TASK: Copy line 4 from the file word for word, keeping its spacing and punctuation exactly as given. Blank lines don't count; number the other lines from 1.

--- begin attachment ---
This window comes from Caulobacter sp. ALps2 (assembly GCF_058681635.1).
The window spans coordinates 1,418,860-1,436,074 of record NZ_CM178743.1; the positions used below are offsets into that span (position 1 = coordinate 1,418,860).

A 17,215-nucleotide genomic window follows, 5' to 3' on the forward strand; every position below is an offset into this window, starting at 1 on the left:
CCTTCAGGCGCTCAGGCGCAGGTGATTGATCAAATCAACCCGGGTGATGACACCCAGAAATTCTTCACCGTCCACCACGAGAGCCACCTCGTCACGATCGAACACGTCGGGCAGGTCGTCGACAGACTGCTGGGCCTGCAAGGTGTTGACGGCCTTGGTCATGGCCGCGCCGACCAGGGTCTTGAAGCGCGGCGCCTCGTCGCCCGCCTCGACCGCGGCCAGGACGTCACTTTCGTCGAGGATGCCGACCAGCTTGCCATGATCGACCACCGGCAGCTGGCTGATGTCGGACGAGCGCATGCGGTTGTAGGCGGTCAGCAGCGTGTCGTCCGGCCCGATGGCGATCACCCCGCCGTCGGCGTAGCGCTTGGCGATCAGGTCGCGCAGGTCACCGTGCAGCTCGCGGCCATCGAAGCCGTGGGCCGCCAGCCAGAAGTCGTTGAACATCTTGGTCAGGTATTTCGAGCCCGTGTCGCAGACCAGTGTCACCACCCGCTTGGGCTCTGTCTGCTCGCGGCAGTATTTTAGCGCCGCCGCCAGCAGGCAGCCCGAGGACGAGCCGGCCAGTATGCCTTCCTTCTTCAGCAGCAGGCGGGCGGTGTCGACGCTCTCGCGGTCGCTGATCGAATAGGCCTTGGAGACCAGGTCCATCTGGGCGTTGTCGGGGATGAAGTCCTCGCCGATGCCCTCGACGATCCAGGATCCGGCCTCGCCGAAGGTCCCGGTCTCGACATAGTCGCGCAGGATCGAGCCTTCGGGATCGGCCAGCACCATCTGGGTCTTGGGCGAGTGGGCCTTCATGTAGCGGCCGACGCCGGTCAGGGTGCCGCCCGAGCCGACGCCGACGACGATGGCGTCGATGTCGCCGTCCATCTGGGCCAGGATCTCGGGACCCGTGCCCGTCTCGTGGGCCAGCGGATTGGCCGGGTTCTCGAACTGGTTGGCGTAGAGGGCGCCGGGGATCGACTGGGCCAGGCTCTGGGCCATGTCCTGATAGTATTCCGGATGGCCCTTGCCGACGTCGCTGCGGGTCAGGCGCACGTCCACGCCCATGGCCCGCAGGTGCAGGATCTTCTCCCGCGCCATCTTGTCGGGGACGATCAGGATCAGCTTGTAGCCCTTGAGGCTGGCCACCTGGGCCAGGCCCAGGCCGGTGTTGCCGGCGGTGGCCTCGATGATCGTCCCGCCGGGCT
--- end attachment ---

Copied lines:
CCTTCAGGCGCTCAGGCGCAGGTGATTGATCAAATCAACCCGGGTGATGACACCCAGAAATTCTTCACCGTCCACCACGAGAGCCACCTCGTCACGATCGAACACGTCGGGCAGGTCGTCGACAGACTGCTGGGCCTGCAAGGTGTTGACGGCCTTGGTCATGGCCGCGCCGACCAGGGTCTTGAAGCGCGGCGCCTCGTCGCCCGCCTCGACCGCGGCCAGGACGTCACTTTCGTCGAGGATGCCGACCAGCTTGCCATGATCGACCACCGGCAGCTGGCTGATGTCGGACGAGCGCATGCGGTTGTAGGCGGTCAGCAGCGTGTCGTCCGGCCCGATGGCGATCACCCCGCCGTCGGCGTAGCGCTTGGCGATCAGGTCGCGCAGGTCACCGTGCAGCTCGCGGCCATCGAAGCCGTGGGCCGCCAGCCAGAAGTCGTTGAACATCTTGGTCAGGTATTTCGAGCCCGTGTCGCAGACCAGTGTCACCACCCGCTTGGGCTCTGTCTGCTCGCGGCAGTATTTTAGCGCCGCCGCCAGCAGGCAGCCCGAGGACGAGCCGGCCAGTATGCCTTCCTTCTTCAGCAGCAGGCGGGCGGTGTCGACGCTCTCGCGGTCGCTGATCGAATAGGCCTTGGAGACCAGGTCCATCTGGGCGTTGTCGGGGATGAAGTCCTCGCCGATGCCCTCGACGATCCAGGATCCGGCCTCGCCGAAGGTCCCGGTCTCGACATAGTCGCGCAGGATCGAGCCTTCGGGATCGGCCAGCACCATCTGGGTCTTGGGCGAGTGGGCCTTCATGTAGCGGCCGACGCCGGTCAGGGTGCCGCCCGAGCCGACGCCGACGACGATGGCGTCGATGTCGCCGTCCATCTGGGCCAGGATCTCGGGACCCGTGCCCGTCTCGTGGGCCAGCGGATTGGCCGGGTTCTCGAACTGGTTGGCGTAGAGGGCGCCGGGGATCGACTGGGCCAGGCTCTGGGCCATGTCCTGATAGTATTCCGGATGGCCCTTGCCGACGTCGCTGCGGGTCAGGCGCACGTCCACGCCCATGGCCCGCAGGTGCAGGATCTTCTCCCGCGCCATCTTGTCGGGGACGATCAGGATCAGCTTGTAGCCCTTGAGGCTGGCCACCTGGGCCAGGCCCAGGCCGGTGTTGCCGGCGGTGGCCTCGATGATCGTCCCGCCGGGCT